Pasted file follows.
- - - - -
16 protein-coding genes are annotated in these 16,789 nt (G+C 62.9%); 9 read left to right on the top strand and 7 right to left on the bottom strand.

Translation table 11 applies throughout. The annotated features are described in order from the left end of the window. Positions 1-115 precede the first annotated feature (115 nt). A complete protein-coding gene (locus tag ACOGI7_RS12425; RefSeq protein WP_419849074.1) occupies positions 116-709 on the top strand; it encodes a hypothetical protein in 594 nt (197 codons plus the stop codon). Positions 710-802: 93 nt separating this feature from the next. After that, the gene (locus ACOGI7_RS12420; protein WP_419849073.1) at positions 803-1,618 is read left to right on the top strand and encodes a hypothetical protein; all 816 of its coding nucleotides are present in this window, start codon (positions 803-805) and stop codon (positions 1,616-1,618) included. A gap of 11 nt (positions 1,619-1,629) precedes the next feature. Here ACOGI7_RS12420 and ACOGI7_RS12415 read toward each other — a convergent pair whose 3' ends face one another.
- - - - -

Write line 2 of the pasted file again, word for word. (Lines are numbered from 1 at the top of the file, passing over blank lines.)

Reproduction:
Translation table 11 applies throughout. The annotated features are described in order from the left end of the window. Positions 1-115 precede the first annotated feature (115 nt). A complete protein-coding gene (locus tag ACOGI7_RS12425; RefSeq protein WP_419849074.1) occupies positions 116-709 on the top strand; it encodes a hypothetical protein in 594 nt (197 codons plus the stop codon). Positions 710-802: 93 nt separating this feature from the next. After that, the gene (locus ACOGI7_RS12420; protein WP_419849073.1) at positions 803-1,618 is read left to right on the top strand and encodes a hypothetical protein; all 816 of its coding nucleotides are present in this window, start codon (positions 803-805) and stop codon (positions 1,616-1,618) included. A gap of 11 nt (positions 1,619-1,629) precedes the next feature. Here ACOGI7_RS12420 and ACOGI7_RS12415 read toward each other — a convergent pair whose 3' ends face one another.